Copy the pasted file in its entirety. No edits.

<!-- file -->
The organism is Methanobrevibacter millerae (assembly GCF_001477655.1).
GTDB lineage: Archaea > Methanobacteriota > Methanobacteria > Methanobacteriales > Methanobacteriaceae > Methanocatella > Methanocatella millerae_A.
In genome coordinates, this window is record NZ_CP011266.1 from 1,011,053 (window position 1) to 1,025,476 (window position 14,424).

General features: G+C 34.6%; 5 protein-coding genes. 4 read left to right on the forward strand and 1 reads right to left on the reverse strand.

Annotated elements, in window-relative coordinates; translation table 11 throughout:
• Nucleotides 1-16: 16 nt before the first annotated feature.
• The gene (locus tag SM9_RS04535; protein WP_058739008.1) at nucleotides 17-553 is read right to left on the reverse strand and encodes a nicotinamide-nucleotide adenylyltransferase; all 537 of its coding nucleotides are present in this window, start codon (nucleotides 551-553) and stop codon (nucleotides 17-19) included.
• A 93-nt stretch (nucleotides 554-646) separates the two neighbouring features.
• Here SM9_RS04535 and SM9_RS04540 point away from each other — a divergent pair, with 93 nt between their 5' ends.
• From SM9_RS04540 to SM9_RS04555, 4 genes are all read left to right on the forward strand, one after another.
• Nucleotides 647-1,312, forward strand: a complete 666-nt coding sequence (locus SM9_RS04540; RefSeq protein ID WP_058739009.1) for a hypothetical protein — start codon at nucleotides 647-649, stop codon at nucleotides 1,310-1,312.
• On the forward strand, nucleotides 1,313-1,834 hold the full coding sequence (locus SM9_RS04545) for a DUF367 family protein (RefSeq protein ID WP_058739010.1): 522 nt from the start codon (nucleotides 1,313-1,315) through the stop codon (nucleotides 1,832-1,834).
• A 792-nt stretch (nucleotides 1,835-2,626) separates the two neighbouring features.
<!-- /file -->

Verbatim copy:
The organism is Methanobrevibacter millerae (assembly GCF_001477655.1).
GTDB lineage: Archaea > Methanobacteriota > Methanobacteria > Methanobacteriales > Methanobacteriaceae > Methanocatella > Methanocatella millerae_A.
In genome coordinates, this window is record NZ_CP011266.1 from 1,011,053 (window position 1) to 1,025,476 (window position 14,424).

General features: G+C 34.6%; 5 protein-coding genes. 4 read left to right on the forward strand and 1 reads right to left on the reverse strand.

Annotated elements, in window-relative coordinates; translation table 11 throughout:
• Nucleotides 1-16: 16 nt before the first annotated feature.
• The gene (locus tag SM9_RS04535; protein WP_058739008.1) at nucleotides 17-553 is read right to left on the reverse strand and encodes a nicotinamide-nucleotide adenylyltransferase; all 537 of its coding nucleotides are present in this window, start codon (nucleotides 551-553) and stop codon (nucleotides 17-19) included.
• A 93-nt stretch (nucleotides 554-646) separates the two neighbouring features.
• Here SM9_RS04535 and SM9_RS04540 point away from each other — a divergent pair, with 93 nt between their 5' ends.
• From SM9_RS04540 to SM9_RS04555, 4 genes are all read left to right on the forward strand, one after another.
• Nucleotides 647-1,312, forward strand: a complete 666-nt coding sequence (locus SM9_RS04540; RefSeq protein ID WP_058739009.1) for a hypothetical protein — start codon at nucleotides 647-649, stop codon at nucleotides 1,310-1,312.
• On the forward strand, nucleotides 1,313-1,834 hold the full coding sequence (locus SM9_RS04545) for a DUF367 family protein (RefSeq protein ID WP_058739010.1): 522 nt from the start codon (nucleotides 1,313-1,315) through the stop codon (nucleotides 1,832-1,834).
• A 792-nt stretch (nucleotides 1,835-2,626) separates the two neighbouring features.